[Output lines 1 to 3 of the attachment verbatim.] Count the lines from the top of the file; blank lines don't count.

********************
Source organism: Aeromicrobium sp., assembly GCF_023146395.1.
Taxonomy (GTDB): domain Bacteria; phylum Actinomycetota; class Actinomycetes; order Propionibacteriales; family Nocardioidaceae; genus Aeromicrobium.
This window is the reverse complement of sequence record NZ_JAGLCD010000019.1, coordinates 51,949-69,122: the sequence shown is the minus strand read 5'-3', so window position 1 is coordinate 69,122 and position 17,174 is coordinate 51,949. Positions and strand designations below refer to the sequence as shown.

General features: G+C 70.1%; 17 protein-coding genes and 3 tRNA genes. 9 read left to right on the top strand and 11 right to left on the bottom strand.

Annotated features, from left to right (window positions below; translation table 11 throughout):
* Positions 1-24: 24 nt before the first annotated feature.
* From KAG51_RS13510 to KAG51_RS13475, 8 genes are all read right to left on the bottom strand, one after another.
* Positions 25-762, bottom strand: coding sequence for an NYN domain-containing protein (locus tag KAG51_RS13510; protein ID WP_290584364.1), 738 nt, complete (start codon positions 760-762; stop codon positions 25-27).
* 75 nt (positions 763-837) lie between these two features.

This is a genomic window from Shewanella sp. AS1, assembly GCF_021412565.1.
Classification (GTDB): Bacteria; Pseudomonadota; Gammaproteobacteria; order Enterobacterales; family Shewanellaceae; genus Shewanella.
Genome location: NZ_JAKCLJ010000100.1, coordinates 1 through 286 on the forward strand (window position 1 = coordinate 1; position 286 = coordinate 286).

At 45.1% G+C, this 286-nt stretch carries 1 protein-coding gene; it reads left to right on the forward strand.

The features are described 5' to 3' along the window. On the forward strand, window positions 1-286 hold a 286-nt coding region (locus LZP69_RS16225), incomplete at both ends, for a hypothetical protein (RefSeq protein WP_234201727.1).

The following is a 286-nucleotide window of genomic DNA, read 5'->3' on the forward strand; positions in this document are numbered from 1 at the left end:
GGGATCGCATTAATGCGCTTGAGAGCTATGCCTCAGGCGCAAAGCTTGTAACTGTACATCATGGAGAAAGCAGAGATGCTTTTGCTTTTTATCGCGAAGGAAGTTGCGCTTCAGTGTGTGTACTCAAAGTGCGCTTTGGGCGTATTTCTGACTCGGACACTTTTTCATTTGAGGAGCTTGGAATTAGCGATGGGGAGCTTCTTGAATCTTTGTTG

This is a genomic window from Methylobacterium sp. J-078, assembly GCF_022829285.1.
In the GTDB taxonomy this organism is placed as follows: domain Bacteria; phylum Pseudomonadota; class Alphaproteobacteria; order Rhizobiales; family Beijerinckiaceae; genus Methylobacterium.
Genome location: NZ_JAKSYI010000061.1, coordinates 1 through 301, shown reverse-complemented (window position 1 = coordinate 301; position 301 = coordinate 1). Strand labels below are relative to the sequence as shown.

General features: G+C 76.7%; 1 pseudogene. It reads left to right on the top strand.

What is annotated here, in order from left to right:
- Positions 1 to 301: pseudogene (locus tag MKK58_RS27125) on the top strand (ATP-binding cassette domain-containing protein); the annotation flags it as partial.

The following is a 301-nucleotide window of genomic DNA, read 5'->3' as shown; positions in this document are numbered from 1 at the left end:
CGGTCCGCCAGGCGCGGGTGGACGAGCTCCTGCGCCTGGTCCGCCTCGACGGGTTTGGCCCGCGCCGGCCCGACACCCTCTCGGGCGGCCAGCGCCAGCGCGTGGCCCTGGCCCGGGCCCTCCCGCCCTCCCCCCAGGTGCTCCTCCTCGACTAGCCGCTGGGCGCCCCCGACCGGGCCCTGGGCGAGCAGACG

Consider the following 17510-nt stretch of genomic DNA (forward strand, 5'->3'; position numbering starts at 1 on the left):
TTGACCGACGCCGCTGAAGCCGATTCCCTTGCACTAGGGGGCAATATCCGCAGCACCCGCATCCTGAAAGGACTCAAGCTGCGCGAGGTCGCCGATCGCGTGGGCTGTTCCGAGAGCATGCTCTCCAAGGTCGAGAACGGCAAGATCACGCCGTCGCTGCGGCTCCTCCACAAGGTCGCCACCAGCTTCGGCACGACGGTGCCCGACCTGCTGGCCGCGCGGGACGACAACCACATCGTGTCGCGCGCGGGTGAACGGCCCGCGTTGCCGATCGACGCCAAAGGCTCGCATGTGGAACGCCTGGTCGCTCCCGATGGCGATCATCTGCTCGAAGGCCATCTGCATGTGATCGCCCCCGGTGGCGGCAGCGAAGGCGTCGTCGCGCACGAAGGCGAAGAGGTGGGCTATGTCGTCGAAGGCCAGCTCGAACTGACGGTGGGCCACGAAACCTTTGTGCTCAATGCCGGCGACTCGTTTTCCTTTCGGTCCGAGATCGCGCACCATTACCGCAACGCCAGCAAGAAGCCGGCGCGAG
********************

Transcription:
Source organism: Aeromicrobium sp., assembly GCF_023146395.1.
Taxonomy (GTDB): domain Bacteria; phylum Actinomycetota; class Actinomycetes; order Propionibacteriales; family Nocardioidaceae; genus Aeromicrobium.
This window is the reverse complement of sequence record NZ_JAGLCD010000019.1, coordinates 51,949-69,122: the sequence shown is the minus strand read 5'-3', so window position 1 is coordinate 69,122 and position 17,174 is coordinate 51,949. Positions and strand designations below refer to the sequence as shown.